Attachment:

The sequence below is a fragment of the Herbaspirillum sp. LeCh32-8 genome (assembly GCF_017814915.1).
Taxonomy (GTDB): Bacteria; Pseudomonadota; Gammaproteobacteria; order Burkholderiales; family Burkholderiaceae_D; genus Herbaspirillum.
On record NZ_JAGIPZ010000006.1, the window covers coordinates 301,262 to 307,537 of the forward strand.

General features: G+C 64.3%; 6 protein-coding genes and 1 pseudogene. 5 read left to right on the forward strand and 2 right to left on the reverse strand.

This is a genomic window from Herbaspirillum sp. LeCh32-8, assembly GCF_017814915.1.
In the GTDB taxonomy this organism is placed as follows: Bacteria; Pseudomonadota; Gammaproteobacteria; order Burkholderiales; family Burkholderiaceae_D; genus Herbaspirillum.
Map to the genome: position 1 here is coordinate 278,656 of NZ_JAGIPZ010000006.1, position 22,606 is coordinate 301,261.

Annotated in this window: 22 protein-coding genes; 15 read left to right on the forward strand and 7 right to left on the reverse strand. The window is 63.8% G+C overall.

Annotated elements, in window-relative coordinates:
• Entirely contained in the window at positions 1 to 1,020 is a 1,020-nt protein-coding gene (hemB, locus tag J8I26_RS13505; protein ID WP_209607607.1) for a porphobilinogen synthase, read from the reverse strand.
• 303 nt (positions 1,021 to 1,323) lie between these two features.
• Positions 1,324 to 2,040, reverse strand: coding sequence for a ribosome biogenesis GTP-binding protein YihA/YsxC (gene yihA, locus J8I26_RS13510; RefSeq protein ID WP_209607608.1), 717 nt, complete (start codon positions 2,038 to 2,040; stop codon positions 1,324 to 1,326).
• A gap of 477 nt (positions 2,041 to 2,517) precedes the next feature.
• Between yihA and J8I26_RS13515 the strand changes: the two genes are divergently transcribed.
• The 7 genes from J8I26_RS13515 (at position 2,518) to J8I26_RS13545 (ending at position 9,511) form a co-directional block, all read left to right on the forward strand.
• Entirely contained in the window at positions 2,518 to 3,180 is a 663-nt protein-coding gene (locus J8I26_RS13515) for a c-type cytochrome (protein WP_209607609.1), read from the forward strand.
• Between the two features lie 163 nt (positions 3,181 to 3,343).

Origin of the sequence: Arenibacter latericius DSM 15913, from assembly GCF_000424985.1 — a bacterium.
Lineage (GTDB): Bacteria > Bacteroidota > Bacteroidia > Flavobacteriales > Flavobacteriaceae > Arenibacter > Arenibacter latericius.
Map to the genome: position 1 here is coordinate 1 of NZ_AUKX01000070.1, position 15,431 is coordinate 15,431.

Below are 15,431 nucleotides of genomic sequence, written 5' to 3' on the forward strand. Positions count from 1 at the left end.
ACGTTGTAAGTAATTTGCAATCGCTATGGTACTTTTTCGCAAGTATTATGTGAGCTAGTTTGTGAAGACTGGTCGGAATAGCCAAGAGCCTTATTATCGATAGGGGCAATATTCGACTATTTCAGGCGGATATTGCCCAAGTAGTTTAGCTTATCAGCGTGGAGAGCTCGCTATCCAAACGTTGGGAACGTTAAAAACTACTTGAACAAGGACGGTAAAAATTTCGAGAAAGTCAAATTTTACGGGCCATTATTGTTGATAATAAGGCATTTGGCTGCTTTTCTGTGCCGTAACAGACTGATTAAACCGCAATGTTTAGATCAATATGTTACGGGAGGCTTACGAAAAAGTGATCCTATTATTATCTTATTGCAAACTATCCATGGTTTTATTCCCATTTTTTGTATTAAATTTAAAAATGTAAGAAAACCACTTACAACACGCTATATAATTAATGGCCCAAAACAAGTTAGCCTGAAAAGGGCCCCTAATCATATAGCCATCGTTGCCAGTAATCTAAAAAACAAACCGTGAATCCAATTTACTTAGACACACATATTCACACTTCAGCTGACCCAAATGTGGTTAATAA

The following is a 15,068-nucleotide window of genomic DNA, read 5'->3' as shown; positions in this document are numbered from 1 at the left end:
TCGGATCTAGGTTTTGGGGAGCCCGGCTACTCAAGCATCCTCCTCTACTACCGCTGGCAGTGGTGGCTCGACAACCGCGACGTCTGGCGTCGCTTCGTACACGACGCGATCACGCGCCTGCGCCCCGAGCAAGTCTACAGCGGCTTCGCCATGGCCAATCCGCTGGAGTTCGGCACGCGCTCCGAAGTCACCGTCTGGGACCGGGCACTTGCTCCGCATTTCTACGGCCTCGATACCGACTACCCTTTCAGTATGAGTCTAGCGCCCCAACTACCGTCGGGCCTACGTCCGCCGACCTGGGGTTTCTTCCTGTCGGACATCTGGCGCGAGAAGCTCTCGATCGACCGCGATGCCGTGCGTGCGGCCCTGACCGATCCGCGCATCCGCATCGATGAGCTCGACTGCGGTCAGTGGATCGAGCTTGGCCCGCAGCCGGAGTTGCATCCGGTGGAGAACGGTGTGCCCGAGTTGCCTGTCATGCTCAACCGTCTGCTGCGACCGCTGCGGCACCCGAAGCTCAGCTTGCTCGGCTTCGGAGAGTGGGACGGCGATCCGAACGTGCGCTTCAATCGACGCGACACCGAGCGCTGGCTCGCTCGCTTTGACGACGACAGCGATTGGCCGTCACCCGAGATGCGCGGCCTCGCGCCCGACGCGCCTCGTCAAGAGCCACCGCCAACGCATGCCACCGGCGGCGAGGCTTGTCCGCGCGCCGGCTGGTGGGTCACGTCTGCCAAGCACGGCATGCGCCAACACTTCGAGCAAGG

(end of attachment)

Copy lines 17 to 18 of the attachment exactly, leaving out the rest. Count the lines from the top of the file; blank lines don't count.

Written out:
• Between the two features lie 163 nt (positions 3,181 to 3,343).

Origin of the sequence: Arenibacter latericius DSM 15913, from assembly GCF_000424985.1 — a bacterium.